Suspiria (1977) Movie Review

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…………..Wow.  Yep.  Wow.  Okay, lets get started.

Directed and produced by brothers Dario and Claudio Argento (in that order) – Suspiria is about Susanna “Suzy” Bannion, a 20 year old American woman (played by Jessica Harper) who arrives in Germany in order to be part of a Ballet School.  She takes a taxi to the school from the airport in the pouring rain and arrives at the front door.  Another young woman exits the school’s front door in a hurry.  After the door closes and locks, Suzy then tries to enter, but the voice on the other side of the speaker phone kept saying “Go away” – Suzy gets a hotel and returns in the morning…The girl she saw the night before and another girl, had died in a very brutal fashion, which meant a room was free.  Suzy finally gets settled in…only to find that this Ballet School has…depth.

Now to get into why I said wow…

Would you believe me if I told you that Disney’s Snow White & The Seven Dwarfs was an inspiration to the lighting in this film?  It’s full of bright colours, and just to be particularly unnerving, it’s mostly deep red.  The vividness and high saturation made Tony Montana’s Mansion look like a design choice from IKEA.  The rooms are very set-like, which potentially adds to a dream-like quality that’s present throughout the film.

The acting is very solid with some performances perhaps being hampered by the fact that this is like Sergio Leone’s Dollars Trilogy – a few Americans, a number of local actors from near the shooting location, and an english dubbing that can sometimes miss the mark.  Jessica Harper’s performance has a gentle and likeable presence, the kind that makes you route for her.  For me the scariest overall performance was Alida Valli as Miss Tanner (the head instructor) – to provide context, Valli was a very beautiful woman, and still looked very well by the time she was about 55, when this film was made.  But here; the hair, the clothes, her posture, her facial expressions…her stare, the forced smile – they were like a combination of Miss Trunchbull from Matilda and the teacher from The Wicker Man – She.  Was.  Creepy!  The rest of the performances did what was necessary without being bad.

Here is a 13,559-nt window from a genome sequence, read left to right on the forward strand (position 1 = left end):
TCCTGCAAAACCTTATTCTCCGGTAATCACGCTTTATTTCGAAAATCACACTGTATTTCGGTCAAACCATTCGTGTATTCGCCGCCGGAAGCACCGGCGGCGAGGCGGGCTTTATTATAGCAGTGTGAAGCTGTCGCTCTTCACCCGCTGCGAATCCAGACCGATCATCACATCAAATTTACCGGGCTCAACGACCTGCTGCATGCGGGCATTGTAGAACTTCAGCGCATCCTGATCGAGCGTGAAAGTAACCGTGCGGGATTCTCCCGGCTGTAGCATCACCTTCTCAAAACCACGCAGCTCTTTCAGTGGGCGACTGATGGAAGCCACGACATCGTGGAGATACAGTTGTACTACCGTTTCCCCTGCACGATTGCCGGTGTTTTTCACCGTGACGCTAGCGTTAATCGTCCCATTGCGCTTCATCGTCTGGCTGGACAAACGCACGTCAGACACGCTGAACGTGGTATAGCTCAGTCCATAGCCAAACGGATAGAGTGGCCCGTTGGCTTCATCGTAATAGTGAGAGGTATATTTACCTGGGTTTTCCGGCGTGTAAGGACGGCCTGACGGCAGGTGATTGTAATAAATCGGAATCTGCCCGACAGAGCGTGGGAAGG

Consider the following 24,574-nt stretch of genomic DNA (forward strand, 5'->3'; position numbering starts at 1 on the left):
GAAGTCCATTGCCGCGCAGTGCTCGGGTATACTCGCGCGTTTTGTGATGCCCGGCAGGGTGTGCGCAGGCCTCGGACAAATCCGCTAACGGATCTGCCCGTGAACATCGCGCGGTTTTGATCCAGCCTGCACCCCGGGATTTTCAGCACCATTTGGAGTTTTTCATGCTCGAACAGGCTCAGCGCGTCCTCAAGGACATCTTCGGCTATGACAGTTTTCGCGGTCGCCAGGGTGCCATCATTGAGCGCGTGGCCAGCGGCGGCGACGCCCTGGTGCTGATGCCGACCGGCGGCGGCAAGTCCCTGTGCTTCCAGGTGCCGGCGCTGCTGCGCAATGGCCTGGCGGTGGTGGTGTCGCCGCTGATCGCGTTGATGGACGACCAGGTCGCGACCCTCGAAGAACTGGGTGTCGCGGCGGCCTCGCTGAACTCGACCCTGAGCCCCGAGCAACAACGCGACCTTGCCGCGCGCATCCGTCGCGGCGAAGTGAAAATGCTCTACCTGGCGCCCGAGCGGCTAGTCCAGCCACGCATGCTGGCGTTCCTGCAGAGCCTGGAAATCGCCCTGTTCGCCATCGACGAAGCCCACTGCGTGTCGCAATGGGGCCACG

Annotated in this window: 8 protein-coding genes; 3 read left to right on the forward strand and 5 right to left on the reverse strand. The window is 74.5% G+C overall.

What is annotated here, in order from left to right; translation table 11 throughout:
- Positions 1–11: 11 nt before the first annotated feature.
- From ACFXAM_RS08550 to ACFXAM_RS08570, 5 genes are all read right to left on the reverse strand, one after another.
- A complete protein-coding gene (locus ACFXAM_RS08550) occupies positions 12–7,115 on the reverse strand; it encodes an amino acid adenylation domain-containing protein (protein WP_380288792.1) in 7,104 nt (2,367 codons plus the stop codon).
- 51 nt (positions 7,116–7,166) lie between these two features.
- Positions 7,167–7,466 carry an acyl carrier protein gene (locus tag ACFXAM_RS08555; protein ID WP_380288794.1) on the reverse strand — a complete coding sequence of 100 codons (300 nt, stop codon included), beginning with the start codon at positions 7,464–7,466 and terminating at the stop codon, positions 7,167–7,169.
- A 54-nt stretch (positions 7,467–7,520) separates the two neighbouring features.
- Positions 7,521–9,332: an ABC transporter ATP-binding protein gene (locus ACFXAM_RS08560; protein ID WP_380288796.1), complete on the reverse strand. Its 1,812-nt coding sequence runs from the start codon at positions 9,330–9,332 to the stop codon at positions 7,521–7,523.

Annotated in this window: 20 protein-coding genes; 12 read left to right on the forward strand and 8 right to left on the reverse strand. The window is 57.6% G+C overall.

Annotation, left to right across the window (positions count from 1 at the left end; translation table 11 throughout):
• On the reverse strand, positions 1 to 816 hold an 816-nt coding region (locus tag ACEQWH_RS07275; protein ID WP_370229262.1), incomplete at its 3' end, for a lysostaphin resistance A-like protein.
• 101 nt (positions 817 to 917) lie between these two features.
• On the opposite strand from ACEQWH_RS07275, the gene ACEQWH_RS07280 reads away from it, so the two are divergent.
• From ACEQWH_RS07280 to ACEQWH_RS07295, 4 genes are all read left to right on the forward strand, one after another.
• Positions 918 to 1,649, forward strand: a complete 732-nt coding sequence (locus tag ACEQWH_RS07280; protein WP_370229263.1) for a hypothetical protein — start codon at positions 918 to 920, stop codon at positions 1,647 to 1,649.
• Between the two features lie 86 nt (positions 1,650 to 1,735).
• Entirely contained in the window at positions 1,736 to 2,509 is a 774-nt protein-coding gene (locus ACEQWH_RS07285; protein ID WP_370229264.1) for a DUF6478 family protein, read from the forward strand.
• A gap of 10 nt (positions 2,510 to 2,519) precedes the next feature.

The characters are a bit different when you consider original intent over final product:  The Ballet dancers were written to be about 12 years old, and when Dario Argento presented the idea during pre-production, he was told that the murder of 12 year olds would not sit well with anybody…so he made them 20 and everyone said okay…But the simple and naive dialogue of the characters remained the same.  You don’t get to know too much about the characters or their backstories, as the film very much is about the time just before and after we enter the School.  But they’re not bad.

The Story is based on a collection of short essays by Thomas De Quincy known as “Suspiria de Profundis” or “Sighs From The Depths”, a sequel to Confessions Of An English Opium Dealer, and is rooted in the “trips” experienced while taking Opium.  Considering they were published in 1845 (a full 20 years before Alice In Wonderland was published), it could be said that perhaps it was 1 of the weirder books of its day.  Within that context, the film really is a series of events that could be interpreted as trips or nightmares, in which the experiences of the mind ends up killing people.  There is a plot here and it flows well, as the school starts to fall apart and other attendees start to either die or go missing.

The Music…The music…It’s by “Goblin”…and…It’s 1 of the creepiest and most unsettling soundtracks you will ever hear.  It isn’t just “music” it’s a bit pile of oppressive, violent sounds, from angry Ghost howls to the clattering and banging of various instruments with murderous chants and shouts.  And their presence is so strong that you notice the silence…and that’s just as unsettling.  If there was anything I could compare it to, it would be the parts of the Silent Hill soundtrack that didn’t use Twin Peaks Guitar.  It is very 1970s in sound, and fits the visuals perfectly.

The cinematography by Luciano Tovoli is really, really excellent.  The angles he gets to go with the lighting is phenomenal.  Some of the shots remind me of John Alcott (Stanley Kubrick’s go-to cinematographer for 12 years).  Nearly everything is shot in a striking or polarising way.

Would I recommend Suspiria?  Yes I would, if you like Horror movies.  It’s a very unique visual and audio experience, and highly, highly…unsettling (I know, I’ve used that word a lot here).  Where it lacks in jump scares, it excels in the more old school horror approach…the horror that is about the visually grotesque.  An H.P. Lovecraft style horror that doesn’t jump or sprint, but focuses on a lingering anxiety that gives very little room for a break.

Visuals: *****

Acting: ***3/4

Character: ***1/2

Story: ***1/2

Music: *****

Cinematography: *****

Overall: ****1/4

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